Physicians are delivering more bad news for the Affordable Care Act, specifically the provision that mandated all physicians convert to electronic medical records or EHR for short. Recent research suggests that despite the billions in investment toward EHRs, physicians using these systems don’t think they yet meet standards for functionality and cost-effectiveness. According to a recent national survey conducted by Medical Economics and research and strategic planning firm MPI Group, 79 percent of respondents indicated that their purchase of an EHR system has not been worth “The effort, resources and costs.” The publication surveyed about 1000 physicians in both primary care and specialty fields. In another statistic, 63 percent of all respondents indicated that they would not purchase their particular EHR system again. Even though the Federal Government has partially offset the cost of these systems subsidies provided in the 2009 stimulus, the majority of doctors don’t feel these resources have been wisely spent
Responses to the survey questions suggest that physician dissatisfaction with their EHR systems does not stop with high costs. Physicians also complain that EHR systems make them less efficient providers and interfere with patient-contact time. EHR systems are intended to ease the transfer of the most up-to-date patient records between health care facilities. A patient’s specialist in a hospital should be able to easily access the patient’s file from his or her primary care provider, for example, through the electronic system. The national survey results indicate, however, that many EHR systems currently in use are not effectively serving this purpose. Sixty-nine percent of respondents indicated that their systems have not improved the coordination of care between hospitals.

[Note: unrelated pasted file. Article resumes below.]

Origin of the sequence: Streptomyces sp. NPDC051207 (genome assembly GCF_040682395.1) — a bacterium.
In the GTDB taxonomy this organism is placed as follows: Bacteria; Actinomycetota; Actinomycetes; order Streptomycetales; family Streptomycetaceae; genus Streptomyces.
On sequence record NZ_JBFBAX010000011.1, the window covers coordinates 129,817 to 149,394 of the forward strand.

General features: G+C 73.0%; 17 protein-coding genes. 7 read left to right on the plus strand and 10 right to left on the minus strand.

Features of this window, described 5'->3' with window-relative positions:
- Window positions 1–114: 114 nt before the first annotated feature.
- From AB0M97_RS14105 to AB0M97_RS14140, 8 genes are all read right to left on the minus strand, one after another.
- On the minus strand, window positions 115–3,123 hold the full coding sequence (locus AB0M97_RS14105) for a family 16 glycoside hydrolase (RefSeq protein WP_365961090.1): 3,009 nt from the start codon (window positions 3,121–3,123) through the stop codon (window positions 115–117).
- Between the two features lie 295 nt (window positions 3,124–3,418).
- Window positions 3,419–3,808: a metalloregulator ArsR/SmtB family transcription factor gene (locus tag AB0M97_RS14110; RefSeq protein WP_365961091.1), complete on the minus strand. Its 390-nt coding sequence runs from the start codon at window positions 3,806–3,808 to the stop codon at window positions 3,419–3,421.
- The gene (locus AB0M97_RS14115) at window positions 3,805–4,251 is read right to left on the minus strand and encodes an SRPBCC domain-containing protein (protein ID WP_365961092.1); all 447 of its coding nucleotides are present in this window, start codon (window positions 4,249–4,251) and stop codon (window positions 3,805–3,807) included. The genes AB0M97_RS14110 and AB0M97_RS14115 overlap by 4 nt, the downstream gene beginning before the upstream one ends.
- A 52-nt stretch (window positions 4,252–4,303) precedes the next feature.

Comments from physicians indicated that their EHRs do provide some benefits to their practice. Many see electronic prescriptions as a benefit, and said that finding a patient’s medical record was generally easier with EHR than paper charts. These benefits, however, do not outweigh the costs of EHRs to medical practices. Many physicians also commented that using the systems slowed them down, and as a result they saw fewer patients and limited face-to-face contact with them. Lack of training to learn to use the systems and overall cost of hardware, software and maintenance of the systems also make the EHRs a burden to physicians. These survey results indicate that significant revisions to current EHRs will be necessary before health care providers can use them to effectively improve the quality of patient care. As one physician noted, “I think very little of EHR has been developed by clinicians for clinicians.”  Hopefully, more physician input will allow computer program developers to make the needed adjustments that will make EHRs user-friendlier to physicians.
Written collaboratively by Michelle Wan and Paul Smolen M.D.